( +3 hidden )
January 15, 2018 at 11:04 pm #1202468196
All I got from that tell-all was that she didn’t enjoy the consensual sex.
And it’s ridiculous that his career should end over something that she could have easily walked away from if she didn’t enjoy it. There are plenty of male celebrities that should be exiled from the business; Ansari isn’t one of them.
Are we going to exiled all male celebrities every time a story comes out like this? The #MeToo movement is much needed, but people will start to not take it seriously over incidents like this one here. It reminds me of the BLM movement.January 15, 2018 at 11:35 pm #1202468214This post was found to be inappropriate by the moderators and has been removed.January 16, 2018 at 12:09 am #1202468229
As a straight white guy I am always fairly reticent about discussing some of these topics. Not because I don’t have an opinion but because I feel like my opinion is immediately painted in bias unless I agree 100% with the majority of the public. With #metoo I’ve been fairly on the public’s side with their outrage towards most of the accused. However, this one is weird. There’s a ton of editorializing and victim-blaming and even close women in my life are on the side of Aziz and it is kind of mystifying.
“When Ansari told her he was going to grab a condom within minutes of their first kiss, Grace voiced her hesitation explicitly. “I said something like, ‘Whoa, let’s relax for a sec, let’s chill.’””
When I read that and then read how he pushed and pushed and pushed despite a ton of both verbal and non-verbal cues I was pretty disgusted by his behavior. I don’t know that it was a rape but I don’t think he’s as oblivious as he is trying to play up either. A friend of mine found herself in a very similar situation and even said she felt obligated to perform some of the sexual acts she did after the male refusing to “take a hint” and maybe that is on the girl in someway. But she was 22 and he is 34. He knows better. Pretending otherwise is being deliberately obtuse. Maybe it wasn’t rape, but to me acknowledging someone telling you “I don’t want to feel forced because then I’ll hate you, and I’d rather not hate you” and the placating them for 5 minutes before sticking your fingers down their throat isn’t good behavior and not beyond accountability.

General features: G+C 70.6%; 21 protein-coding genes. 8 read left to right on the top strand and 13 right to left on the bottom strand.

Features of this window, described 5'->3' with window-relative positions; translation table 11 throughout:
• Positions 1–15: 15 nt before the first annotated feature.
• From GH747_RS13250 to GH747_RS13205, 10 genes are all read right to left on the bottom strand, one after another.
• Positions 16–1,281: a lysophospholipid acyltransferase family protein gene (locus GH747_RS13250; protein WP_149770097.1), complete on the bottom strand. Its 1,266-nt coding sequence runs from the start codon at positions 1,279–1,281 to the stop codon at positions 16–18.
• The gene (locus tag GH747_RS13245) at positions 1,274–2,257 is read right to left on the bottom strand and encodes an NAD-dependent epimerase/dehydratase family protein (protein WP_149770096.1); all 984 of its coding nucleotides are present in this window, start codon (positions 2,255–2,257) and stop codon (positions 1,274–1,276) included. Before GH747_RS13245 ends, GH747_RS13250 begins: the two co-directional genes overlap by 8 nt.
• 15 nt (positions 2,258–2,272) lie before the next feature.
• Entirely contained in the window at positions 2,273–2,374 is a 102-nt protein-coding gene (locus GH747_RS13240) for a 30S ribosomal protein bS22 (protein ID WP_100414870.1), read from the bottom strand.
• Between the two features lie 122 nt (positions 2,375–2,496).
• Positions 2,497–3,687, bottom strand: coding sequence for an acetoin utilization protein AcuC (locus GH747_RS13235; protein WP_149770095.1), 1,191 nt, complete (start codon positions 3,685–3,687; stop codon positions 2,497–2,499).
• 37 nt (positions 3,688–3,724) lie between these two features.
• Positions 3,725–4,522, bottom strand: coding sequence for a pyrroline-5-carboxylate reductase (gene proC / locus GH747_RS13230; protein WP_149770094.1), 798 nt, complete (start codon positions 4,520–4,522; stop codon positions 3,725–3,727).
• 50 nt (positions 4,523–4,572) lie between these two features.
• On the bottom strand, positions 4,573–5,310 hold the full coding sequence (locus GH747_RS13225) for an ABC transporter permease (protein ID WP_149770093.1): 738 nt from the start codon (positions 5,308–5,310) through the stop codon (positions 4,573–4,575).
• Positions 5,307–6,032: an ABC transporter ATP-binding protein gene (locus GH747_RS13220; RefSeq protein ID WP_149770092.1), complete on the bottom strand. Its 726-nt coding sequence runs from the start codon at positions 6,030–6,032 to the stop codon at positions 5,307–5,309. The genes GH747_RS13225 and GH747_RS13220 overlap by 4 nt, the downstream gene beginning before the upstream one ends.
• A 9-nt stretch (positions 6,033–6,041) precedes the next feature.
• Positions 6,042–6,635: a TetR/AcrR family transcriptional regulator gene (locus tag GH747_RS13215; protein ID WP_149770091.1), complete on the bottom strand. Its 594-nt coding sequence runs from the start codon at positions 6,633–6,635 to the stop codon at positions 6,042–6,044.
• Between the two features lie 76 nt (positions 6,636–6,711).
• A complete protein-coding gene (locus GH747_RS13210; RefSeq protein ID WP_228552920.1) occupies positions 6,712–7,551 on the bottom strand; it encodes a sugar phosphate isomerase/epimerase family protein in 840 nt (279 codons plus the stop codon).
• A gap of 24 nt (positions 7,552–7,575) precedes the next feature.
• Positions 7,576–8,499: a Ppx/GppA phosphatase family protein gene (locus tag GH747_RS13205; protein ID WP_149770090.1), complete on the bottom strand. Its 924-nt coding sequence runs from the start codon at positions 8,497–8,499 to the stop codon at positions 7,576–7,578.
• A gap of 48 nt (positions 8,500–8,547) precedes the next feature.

Ultimately, I mostly feel like he was a creep acting younger than his age. And while that isn’t a crime it isn’t negligible either. The accuser used a pseudonym, and so I tend to think her pain and frustration is legitimate. But what do I know. I’m the same age as Aziz and would have chilled after she asked me to. But this isn’t about me.January 16, 2018 at 12:30 am #1202468240
Nothing is going to happen to Ansari, and this whole case has been a massive blow to the TimesUp and MeToo movement. The Atlantic, New York Times and Washington Post have put up Op-Eds and articles defending Ansari. Netflix and any company he works with will be emboldened by the level of support he’s getting in media and social media, and he’s not getting dropped or boycotted (unless of course, more serious stories emerge). He’s basically been turned into a martyr.
It’s even splitting opinion from vocal TimesUp proponents. Kirsten Bell is on Twitter retweeting articles defending Ansari. A lot of women on social media are defending Ansari. It’s a huge clusterf*ck, and if more cases like Ansari get exposure, people are going to find the whole movement frivolous and easy to dismiss.
It’s a goddamn shame the Ansari case hogged most of the attention this week, when the genuinely horrifying and tragic case of Eliza Dushku’s molestation as a child is what really should have been the focus.January 16, 2018 at 1:19 pm #1202468674
Seeing more pieces like that. There seems to be a growing consensus.January 16, 2018 at 1:28 pm #1202468679
The backlash has started against the accuser, and rightfully so, so I think Ansari escapes unscathed.January 16, 2018 at 1:36 pm #1202468681
People are definitely more on Ansari’s side in this case. Even that video likes far exceed its dislikes. I don’t see how anyone can side with the accuser anyway. Bad sex is not the same as assault or rape. This whole thing is a joke and waste of time.
January 16, 2018 at 1:42 pm #1202468685This post was found to be inappropriate by the moderators and has been removed.January 16, 2018 at 1:45 pm #1202468690
- This reply was modified 2 years, 1 month ago by PoweR.
His refusal to comment on Louis C.K. has stuck with me. I also watched Master of None thinking that Bobby Cannavale’s character was based on C.K., which turned out not to be the case.
The backlash has started against the accuser, and rightfully so, so I think Ansari escapes unscathed.